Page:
How to interview a Senior Engineer⋅ 5 min read ⋅ ★ Featured Post
For the past few years, I've been interviewing a lot of engineers and helping improve and streamline the hiring process. I've also had multiple job interviews myself across the world, and I wanted to just write about what, to me, is a good way to hire great talent.
Write a thoughtful job listing
First impressions are important, so here's how you nail a great job listing.
Include roles & responsibilities
The first thing that most candidates look for is the role and what it offers; it helps to emphasize the keywords (for example, "senior frontend lead" or "principal software engineer"). Also helpful is what is expected of the role in terms of responsibilities - they work with product teams, they're expected to interface with the CTO, they're expected to contribute to the organization's OSS projects, etc.
Include benefits & perks
This is a no-brainer. Include team activities & outings (pictures too if you can), food/catering options, yoga/gym memberships, conference tickets and discounts that employees can get.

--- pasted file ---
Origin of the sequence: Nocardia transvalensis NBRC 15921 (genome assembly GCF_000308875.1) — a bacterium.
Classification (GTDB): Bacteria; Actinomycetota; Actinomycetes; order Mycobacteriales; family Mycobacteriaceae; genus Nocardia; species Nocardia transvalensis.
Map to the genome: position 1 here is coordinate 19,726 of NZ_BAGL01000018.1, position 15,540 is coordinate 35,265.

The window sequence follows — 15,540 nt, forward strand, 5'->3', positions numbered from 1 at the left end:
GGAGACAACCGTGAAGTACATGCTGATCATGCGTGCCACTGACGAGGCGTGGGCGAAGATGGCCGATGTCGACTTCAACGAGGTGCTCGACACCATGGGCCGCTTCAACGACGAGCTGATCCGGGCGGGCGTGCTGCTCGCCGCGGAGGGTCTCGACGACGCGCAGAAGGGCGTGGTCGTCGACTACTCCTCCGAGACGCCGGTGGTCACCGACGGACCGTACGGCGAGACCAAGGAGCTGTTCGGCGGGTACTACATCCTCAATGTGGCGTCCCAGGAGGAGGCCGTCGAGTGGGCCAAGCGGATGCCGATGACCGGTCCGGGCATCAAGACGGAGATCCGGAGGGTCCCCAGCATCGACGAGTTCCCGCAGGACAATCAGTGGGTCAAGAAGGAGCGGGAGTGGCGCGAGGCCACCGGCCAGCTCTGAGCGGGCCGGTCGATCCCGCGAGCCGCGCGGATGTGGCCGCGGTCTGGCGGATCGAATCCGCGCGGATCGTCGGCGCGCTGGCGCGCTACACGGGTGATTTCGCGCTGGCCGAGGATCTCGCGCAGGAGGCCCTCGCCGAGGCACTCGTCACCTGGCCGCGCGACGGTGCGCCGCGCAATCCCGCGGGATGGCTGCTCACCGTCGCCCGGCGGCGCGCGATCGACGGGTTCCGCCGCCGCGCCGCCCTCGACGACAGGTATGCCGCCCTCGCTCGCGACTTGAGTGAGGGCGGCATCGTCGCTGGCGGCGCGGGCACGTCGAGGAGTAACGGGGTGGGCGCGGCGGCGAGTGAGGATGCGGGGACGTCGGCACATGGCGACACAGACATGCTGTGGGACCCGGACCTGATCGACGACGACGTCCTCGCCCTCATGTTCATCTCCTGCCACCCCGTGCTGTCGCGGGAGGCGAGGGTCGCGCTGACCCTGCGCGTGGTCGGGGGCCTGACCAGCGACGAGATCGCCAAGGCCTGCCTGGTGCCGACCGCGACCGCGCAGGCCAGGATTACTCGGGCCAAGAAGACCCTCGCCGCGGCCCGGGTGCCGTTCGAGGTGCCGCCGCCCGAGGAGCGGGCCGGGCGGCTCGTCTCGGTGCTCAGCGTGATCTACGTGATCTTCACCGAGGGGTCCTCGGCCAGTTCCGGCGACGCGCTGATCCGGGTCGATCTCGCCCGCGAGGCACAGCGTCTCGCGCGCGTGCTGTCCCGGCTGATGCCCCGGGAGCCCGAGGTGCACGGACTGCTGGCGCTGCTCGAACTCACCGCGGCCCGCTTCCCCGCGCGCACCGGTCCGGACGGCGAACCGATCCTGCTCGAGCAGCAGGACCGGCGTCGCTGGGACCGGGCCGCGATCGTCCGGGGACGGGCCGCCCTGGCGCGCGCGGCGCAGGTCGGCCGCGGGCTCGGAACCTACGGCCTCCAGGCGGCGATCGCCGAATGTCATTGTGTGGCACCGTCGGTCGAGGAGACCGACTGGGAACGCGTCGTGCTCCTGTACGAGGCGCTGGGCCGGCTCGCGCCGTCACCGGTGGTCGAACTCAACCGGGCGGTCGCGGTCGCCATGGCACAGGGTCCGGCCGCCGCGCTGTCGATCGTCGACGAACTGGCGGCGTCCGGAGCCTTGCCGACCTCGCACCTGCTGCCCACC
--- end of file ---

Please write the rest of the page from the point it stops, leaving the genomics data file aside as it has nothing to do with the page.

Equally important are the work-from-home policy, maternity & paternity leave policy and vacation policy. Keep in mind that senior engineers tend to prefer these more than the usual perks like your swanky office space or your office pet.
💰 Include the salary range
You're the one offering the job, and you have a budget for it, so be upfront about the salary range. I've run into a few interviews where the recruiter would insist I quote a number first — I politely declined, because it shows that they're trying to lowball me.
Highlight visa sponsorship and relocation assistance
If you're building a diverse team, you're bound to have candidates apply from different parts of the world. It is immensely helpful when a job listing includes searchable keywords like
- A lot of Tile listings say what the candidate will be doing in 1, 3 & 6 months on the job.
- Monzo explains all the steps in its interview process.
Be nice and set expectations
Everyone involved in the interview process, from HR (or the People department, because it is 2019) to the engineers have to make sure they're friendly & empathetic to the candidates.
Be warm and welcoming at every step